Confidence is a Choice
When I was growing up, I thought that confidence was something you were born with.
No one told me that confidence is a choice. Or if anyone did, I didn’t listen. Such is the power of belief.
So naturally, I thought that I would never have it.
The day my inner lion came out
My mother told me that one day a friend came over and took something from me.
Instantly, I came to life and wrestled whatever it was from him, not settling for letting him get away with it.
She said she’d never seen me do anything like that before.
That’s pretty surprising for someone who normally had no confidence whatsoever.
But that day I chose to use it, in this instance.
Because someone took what was rightfully mine. A friend! Really? Why on earth would a friend rob me to my face?
Friends don’t do that to friends.
I decided right then I would be the judge who set things right. So I went after what was mine with all the energy I had. Danger? What danger? I didn’t care. I had a mission to accomplish and by God, I was going to.
What if you summoned your inner lion every day?
Now that I’m older, I see that the reason I didn’t act with confidence more often is I didn’t believe I deserved much.
Like, almost nothing.
But when my rights, the ones I acknowledged and believed in, were violated — I sprang to action without a second thought. I called on every ability I needed to claim what was mine. I didn’t need coaching, affirmations, or positive self-talk. I just did what anyone would do if they were attacked. I fought back.
A few years back, I started studying persuasion. I came across a book called the Forbidden Keys to Persuasion. It’s premise was that persuasion techniques are amoral. It’s people’s intent that makes them good or bad.
How about that?
That means we can study the worst and cruelest leaders in history, see what they did that worked, and use those techniques for noble purposes.
Talk about a challenge.
It took 10 years for Blair Warren to disconnect the techniques from the users. He studied a variety of people who used influence for different reasons. From that he looked for patterns that were common to persuaders of all stripes.
As I thought about it, it hit me right between the eyes.
When I summoned my inner lion, I was fighting for my rights. The inalienable ones. The ones I believed were mine, no matter what anyone said.
So what if I expanded that list to include my goals? What could I accomplish then?
The inner lion is a force to be reckoned with
My inner lion is a fighter.
But the battles he wages aren’t necessarily physical. If you violate my rights, I won’t punch you as a first resort. I will take a solid stand and defend what’s mine. If that means we have a civil conversation to make things right, that’s great. If I have to confront you, I will ignore the discomfort and do what I must.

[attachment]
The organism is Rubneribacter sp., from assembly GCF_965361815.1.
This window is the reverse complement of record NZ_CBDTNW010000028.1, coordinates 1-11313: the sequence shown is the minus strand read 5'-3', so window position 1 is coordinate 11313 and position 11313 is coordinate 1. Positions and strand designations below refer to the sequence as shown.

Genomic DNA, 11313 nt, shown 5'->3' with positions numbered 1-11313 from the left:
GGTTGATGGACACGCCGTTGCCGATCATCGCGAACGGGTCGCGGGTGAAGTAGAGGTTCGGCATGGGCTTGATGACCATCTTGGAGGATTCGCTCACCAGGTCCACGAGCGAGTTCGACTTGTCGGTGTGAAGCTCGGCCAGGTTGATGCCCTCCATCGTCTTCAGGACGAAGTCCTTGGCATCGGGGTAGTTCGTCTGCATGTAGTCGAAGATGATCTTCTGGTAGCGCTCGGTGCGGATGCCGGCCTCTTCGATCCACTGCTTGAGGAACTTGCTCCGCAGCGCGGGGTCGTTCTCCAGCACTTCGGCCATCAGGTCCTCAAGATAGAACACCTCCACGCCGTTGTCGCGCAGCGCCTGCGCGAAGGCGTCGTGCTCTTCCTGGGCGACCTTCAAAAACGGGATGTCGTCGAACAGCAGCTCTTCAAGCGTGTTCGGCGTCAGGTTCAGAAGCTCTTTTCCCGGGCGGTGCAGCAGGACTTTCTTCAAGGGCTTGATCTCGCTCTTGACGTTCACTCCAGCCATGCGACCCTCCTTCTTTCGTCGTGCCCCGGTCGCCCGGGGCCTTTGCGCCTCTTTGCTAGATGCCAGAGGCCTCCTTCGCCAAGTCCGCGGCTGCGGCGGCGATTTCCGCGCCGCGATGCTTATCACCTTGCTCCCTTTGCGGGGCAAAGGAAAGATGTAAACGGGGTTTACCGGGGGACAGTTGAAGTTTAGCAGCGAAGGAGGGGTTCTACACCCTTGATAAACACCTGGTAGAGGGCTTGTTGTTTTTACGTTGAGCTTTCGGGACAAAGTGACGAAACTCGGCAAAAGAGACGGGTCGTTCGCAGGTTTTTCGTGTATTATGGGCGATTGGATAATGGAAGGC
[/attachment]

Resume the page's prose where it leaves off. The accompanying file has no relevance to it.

That’s what a lion does.
How would you like to be the King of your own jungle?
Here’s a metaphor.
We all want to make a difference in the world. To make life better for a few people, enough to keep us fed, sheltered, and have the ability to enjoy some of life’s pleasures.
Your jungle is the vast, untamed environment you haven’t shaped yet.
You conquer it by offering your expertise, your service, and your talent so that some of the inhabitants of the jungle can live better lives.
To accomplish this, you’ll meet a variety of people along the way.
Some will see you as an intruder. “I don’t want what you’re selling, and I’d appreciate if you left here and never come back.”
Others won’t feel the urgency you do. “That’s cool what you’re doing. Maybe someday I’ll let you do it for me.”
But then you’ll find those few who see you as a godsend. “Yes! That would be fantastic. Sign me up right now!”
To meet any of these people, you have to go to the jungle.
How to claim what’s yours
You can’t conquer the untamed forest with a halfhearted desire.
If you go in saying, “It would be nice to get a few clients and sell a few products” you’ll be eaten alive by other lions who think differently.
What do you believe you deserve?
What do you see is rightfully yours?
In business, it boils down to this.
“I believe I have the right to offer my services to the people who need them. In fact, I consider it my responsibility to get people happily involved with what I do. If I don’t, they won’t live the lives they want. Their problems might plague them forever if I don’t come in and help. Can I stand by and watch that happen? Or will I fight for my right to serve them?”
Will you win them all with an attitude like this?
But you will win substantially more when you let your inner lion drive you. You’ll reach higher, work longer, and draw on more resources. You’ll be more willing to hear repeated nos so you can hear enough yeses. And you’ll never give up until you have what you want, what you need to survive.
Summon your inner lion right now
You start by writing down what you want.
You need to eat. You need a place to live. And you want to enjoy some things. Life offers all these things, but you have to go get them.
That’s your responsibility.
How far will you go?
Elevate your goals to rights and you’ll do what it takes.
You’ll see the bigger picture, too. Do you need to burn that bridge? Or will you strengthen so you can cross it again later? What are your prospect’s triggers? How will you make it easy, even irresistible for them to get involved with you?
You appeal to their sense of survival and well being. What does their ideal world look like? How can you help them fight for what’s theirs?
There’s nothing more empowering than knowing someone with power is on your side.
If you want power, share yours with others.
If you want something, attach it your need to survive.
Do that and you can not only make your own dreams come true, you can change the world for the people you serve.
Now go out and roar!